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Draft of a Suggested Reading Order for Less Wrong

25 Post author: jimrandomh 08 July 2011 01:40AM

Less Wrong contains over four thousand posts. This is awesome. For newcomers, however, it's quite intimidating. Rather than leave newcomers to figure out which posts are worth reading themselves, we provide some guidance, in the form of suggested reading orders. Previously, this has mainly meant the sequences, which are a list of posts that fit neatly into topics, sorted by topic. Unfortunately, reading in topic-sorted order is less than ideal, and many of Less Wrong's best posts weren't part of any sequence. Therefore, I have put together a suggested reading order: the hundred best posts on Less Wrong, in my purely subjective and unofficial judgment, arranged in a sensible order. Thanks to Student_UK for pointing out the need to reconsider how Less Wrong's archived content is presented, to XiXiDu for creating a reading list and to Academian for another reading list; my reading list draws on (but is not a strict superset of) both these lists.

This is only a draft. Since the set of posts newcomers read has a significant impact on the community, I am soliciting feedback. After feedback has been collected, I will move (or clone) this list into the wiki, with feedback incorporated. Note that after my first pass, I had more than four hundred candidates for the top hundred; there were many excellent posts that I had to cut, and doubtless many more that I simply overlooked. I used karma as one consideration when deciding what to include, but this list is not karma based. Additional notes about what I did and didn't include at the bottom.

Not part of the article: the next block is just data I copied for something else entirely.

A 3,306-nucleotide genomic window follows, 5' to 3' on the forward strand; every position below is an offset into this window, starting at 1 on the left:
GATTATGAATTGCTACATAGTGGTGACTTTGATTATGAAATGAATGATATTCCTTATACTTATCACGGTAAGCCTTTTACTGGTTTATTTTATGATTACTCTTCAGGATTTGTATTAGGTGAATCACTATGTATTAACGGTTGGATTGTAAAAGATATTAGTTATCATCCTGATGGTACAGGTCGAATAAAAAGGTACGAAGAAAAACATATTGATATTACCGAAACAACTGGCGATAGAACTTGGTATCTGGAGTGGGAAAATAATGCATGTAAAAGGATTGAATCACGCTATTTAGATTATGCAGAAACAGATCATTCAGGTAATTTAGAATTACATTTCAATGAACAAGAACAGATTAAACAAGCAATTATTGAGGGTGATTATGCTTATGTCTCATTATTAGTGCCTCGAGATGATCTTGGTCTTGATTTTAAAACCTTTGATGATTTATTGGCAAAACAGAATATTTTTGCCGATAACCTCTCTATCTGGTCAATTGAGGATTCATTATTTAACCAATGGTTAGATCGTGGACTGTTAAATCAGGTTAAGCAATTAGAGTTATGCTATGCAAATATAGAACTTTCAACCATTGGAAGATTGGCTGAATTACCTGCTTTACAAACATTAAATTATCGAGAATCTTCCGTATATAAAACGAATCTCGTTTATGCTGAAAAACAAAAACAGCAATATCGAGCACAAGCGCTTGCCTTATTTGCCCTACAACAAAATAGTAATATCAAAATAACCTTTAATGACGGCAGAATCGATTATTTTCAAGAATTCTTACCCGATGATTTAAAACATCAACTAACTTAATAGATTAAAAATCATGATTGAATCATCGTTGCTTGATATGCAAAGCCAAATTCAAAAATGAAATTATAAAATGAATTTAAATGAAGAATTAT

And with all that out of the way, the top five Less Wrong posts that everyone should read:

Top 5
What Do We Mean By "Rationality" by Eliezer_Yudkowsky
Scientific Self-Help: The State of Our Knowledge by lukeprog
Cached Selves by AnnaSalamon and Steve_Rayhawk
Efficient Charity: Do Unto Others... by Yvain
Making Beliefs Pay Rent (in Anticipated Experiences) by Eliezer_Yudkowsky

A good pace is one or two posts per day, so that you have time to digest and internalize them. If you enjoyed the top five, take a moment to bookmark this page before continuing to the rest of the top 25. If you have questions or thoughts on a post, leave a comment; readers who follow the recent comments page will see it and may reply.

Top 25
About Less Wrong by lukeprog
Hindsight Devalues Science by Eliezer_Yudkowsky
Tsuyoku Naritai! (I Want To Become Stronger) by Eliezer_Yudkowsky
Mysterious Answers to Mysterious Questions by Eliezer_Yudkowsky
Twelve Virtues of Rationality by Eliezer_Yudkowsky
An Intuitive Explanation of Bayes's Theorem by Eliezer_Yudkowsky
Diseased thinking: dissolving questions about disease by Yvain
Humans are not automatically strategic by AnnaSalamon
Ugh Fields by Roko
Probability is in the Mind by Eliezer_Yudkowsky
How An Algorithm Feels From Inside by Eliezer_Yudkowsky
Knowing About Biases Can Hurt People by Eliezer_Yudkowsky
A Fable of Science and Politics by Eliezer_Yudkowsky
Taboo Your Words by Eliezer_Yudkowsky
The Fallacy of Gray by Eliezer_Yudkowsky
Mind Projection Fallacy by Eliezer_Yudkowsky
Reductionism by Eliezer_Yudkowsky
Privileging the Hypothesis by Eliezer_Yudkowsky
Conservation of Expected Evidence by Eliezer_Yudkowsky
The Apologist and the Revolutionary by Yvain

Top 50
Your Strength as a Rationalist by Eliezer_Yudkowsky
Practical Advice Backed By Deep Theories by Eliezer_Yudkowsky
Scientific Evidence, Legal Evidence, Rational Evidence Eliezer_Yudkowsky
Guessing the Teacher's Password by Eliezer_Yudkowsky
The Sword of Good by Eliezer_Yudkowsky